Mylar mirrors on the cover of Time magazine in late December were intended to literally reflect the Person of the Year, a title that was surprisingly conferred upon each and every reader.
Mylar mirrors on the cover of Time magazine in late December were intended to literally reflect the Person of the Year, a title that was surprisingly conferred upon each and every reader. In the new Internet digital democracy, with the popularity of YouTube and other similar sites, it’s all about how individuals decide to relate to their world.
If you haven’t yet done so, you might check out www.youtube.com. Type in “chiropractic” and you will discover the Ontario Chiropractic Association’s 2001 Early Man TV commercial, an excerpt of Homer Simpson’s chiropractic shenanigans, video announcements advertising the grand opening of clinics, and much more … all free, uncensored, uncontrolled, and very much out there.
External interaction is an ongoing theme in chiropractic, as evidenced in some inside stories. For example, chiropractic participation in the United Nations’ Bone and Joint Decade has helped to ensure an emphasis on interprofessional collaboration in musculoskeletal health care.
On the local level, Dr. Peter Moore describes how, on Friday afternoons during the winter, he heads to the arena to play hockey with physician friends. Shinny is not only fun and invigorating but it permits this Ontario chiropractor to build productive personal and professional relationships in a natural and practical way.
The editor-in-chief of the Journal of Manipulative and Physiological Therapeutics, Dr. Claire Johnson, has called for papers for a special global theme issue that will focus on poverty and human development, a departure for the prestigious and scholarly JMPT. While the chiropractic profession needs to further its research and make ongoing political gains, it is also important, says Johnson, “to demonstrate to the rest of the world that we are dedicated to assisting with global health, wellness, and humanity issues.”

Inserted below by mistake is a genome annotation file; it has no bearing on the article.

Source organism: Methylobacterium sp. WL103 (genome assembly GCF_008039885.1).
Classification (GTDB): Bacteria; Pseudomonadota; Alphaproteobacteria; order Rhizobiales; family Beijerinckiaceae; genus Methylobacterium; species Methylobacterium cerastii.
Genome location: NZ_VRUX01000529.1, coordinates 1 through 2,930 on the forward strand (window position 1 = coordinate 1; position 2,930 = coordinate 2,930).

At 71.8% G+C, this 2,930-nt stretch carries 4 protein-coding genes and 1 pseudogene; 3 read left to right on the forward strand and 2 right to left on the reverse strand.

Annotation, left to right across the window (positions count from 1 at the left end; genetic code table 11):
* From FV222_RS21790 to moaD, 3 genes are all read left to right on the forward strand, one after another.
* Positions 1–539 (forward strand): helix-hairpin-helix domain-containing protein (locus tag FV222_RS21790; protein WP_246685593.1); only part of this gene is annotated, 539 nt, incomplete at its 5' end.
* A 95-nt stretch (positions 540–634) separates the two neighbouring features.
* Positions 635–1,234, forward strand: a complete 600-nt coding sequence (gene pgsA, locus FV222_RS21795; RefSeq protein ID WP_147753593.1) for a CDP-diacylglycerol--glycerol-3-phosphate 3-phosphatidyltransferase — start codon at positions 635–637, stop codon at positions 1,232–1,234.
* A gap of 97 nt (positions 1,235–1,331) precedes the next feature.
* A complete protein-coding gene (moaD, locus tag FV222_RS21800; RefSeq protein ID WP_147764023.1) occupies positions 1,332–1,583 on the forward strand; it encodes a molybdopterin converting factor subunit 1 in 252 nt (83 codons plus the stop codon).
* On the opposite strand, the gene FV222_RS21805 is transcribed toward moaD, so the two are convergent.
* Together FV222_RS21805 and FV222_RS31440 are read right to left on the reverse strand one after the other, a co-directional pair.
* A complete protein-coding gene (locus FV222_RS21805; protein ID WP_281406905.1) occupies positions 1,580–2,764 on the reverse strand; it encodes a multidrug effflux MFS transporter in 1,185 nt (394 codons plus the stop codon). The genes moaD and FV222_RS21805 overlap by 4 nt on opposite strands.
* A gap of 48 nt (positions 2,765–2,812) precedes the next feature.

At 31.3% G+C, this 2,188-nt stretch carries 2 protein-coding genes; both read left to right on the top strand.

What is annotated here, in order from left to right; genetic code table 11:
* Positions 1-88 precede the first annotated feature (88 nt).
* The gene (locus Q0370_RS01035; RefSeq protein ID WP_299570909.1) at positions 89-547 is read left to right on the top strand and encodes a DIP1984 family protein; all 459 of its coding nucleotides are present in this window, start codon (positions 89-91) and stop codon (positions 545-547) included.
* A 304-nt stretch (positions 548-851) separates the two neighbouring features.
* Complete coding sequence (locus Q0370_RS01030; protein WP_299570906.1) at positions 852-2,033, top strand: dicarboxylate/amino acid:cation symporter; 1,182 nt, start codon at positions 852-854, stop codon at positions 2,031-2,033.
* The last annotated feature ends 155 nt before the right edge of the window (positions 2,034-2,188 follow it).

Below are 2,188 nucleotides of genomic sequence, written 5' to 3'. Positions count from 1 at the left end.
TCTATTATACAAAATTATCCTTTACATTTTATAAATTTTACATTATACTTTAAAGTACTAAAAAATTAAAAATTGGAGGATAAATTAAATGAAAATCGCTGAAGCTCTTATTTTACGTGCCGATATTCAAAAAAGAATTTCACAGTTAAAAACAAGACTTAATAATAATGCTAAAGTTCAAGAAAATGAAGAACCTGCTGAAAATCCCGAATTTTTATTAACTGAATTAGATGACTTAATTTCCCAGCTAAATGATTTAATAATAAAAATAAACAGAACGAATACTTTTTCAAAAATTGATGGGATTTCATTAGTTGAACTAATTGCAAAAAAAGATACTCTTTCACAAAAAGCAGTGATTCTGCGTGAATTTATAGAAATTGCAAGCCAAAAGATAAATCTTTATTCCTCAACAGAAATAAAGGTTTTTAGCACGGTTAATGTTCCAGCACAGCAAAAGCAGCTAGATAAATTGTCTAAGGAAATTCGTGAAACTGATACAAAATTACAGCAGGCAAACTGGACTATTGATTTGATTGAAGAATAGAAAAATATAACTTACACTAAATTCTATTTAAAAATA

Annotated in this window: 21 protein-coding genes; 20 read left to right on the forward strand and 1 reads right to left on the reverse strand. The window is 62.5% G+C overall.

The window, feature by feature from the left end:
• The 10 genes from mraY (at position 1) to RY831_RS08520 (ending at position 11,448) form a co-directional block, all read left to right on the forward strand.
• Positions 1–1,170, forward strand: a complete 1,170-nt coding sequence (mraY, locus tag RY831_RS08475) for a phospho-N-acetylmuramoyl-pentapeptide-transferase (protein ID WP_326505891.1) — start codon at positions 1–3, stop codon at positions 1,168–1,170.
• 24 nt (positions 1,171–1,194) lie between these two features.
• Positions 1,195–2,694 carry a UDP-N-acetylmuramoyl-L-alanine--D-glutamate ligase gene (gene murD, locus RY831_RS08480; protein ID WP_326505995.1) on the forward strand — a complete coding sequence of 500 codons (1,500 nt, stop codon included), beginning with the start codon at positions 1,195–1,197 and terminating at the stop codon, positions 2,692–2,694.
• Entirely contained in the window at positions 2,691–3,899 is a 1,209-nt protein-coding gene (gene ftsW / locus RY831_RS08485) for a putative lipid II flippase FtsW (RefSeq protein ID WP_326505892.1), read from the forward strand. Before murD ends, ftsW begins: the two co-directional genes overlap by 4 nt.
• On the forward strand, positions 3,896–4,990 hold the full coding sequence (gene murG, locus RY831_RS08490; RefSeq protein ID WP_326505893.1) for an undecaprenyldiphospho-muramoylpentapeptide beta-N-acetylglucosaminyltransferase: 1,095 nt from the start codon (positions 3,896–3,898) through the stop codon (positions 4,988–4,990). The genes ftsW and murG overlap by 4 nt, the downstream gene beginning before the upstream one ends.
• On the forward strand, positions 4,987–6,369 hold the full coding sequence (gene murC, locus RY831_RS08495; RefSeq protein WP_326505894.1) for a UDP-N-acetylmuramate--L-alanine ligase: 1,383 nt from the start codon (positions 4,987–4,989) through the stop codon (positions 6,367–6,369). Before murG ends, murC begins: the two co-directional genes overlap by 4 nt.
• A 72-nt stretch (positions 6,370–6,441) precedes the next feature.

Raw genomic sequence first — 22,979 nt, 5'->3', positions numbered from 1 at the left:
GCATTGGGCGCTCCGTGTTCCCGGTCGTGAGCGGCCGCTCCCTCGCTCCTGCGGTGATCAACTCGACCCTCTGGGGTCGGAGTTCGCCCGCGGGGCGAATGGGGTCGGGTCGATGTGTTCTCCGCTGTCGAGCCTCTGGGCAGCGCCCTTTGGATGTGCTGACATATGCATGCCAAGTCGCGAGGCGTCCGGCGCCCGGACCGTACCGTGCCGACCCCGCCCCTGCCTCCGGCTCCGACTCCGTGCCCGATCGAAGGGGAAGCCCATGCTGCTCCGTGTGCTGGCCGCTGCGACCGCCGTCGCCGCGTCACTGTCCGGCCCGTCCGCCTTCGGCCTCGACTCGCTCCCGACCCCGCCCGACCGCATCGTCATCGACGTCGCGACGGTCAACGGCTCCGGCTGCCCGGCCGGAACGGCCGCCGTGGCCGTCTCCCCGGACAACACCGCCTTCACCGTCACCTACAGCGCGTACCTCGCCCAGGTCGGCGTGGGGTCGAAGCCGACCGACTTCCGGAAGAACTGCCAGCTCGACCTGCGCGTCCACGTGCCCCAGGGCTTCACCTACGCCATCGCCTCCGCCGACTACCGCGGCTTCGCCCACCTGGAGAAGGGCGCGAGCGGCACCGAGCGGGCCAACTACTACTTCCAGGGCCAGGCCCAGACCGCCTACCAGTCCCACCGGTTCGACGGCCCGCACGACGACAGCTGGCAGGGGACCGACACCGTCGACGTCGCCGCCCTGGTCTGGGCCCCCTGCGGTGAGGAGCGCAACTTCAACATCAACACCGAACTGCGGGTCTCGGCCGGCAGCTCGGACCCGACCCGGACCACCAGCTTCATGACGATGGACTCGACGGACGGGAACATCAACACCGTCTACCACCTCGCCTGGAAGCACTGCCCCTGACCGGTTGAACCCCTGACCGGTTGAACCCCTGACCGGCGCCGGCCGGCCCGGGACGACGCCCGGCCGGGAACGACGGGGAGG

On another note, a strident memory echo from university days purports that “there is nothing as practical as a good theory.” In this issue, we look into the foundational theory of chiropractic.
Chosen by readers – many of them exercising their digital democratic rights by voting online – Dr. Peter Amlinger has been named Canadian Chiropractor magazine’s 2006 Independent Chiropractor of the Year. In a question-and-answer interview, he explains what it means to him to be a “principled” chiropractor. “It is possible and desirable,” says Dr. Amlinger, a man who endeavours to walk his talk, “to merge philosophy with science.”
Lastly, consider Whitehorse chiropractor Dr. Jean-François Latour’s summertime routine in the Land of the Midnight Sun. After work, one day a week, he launches his canoe in the Yukon River and paddles home. The next morning he bicycles 30 kilometres back to town where he has left his truck.
At the end of the day in his world, there is time to catch a few salmon for a late dinner, and to enjoy a cup of tea by the fire, sometimes with patients.
And how’s your commute?
Print this page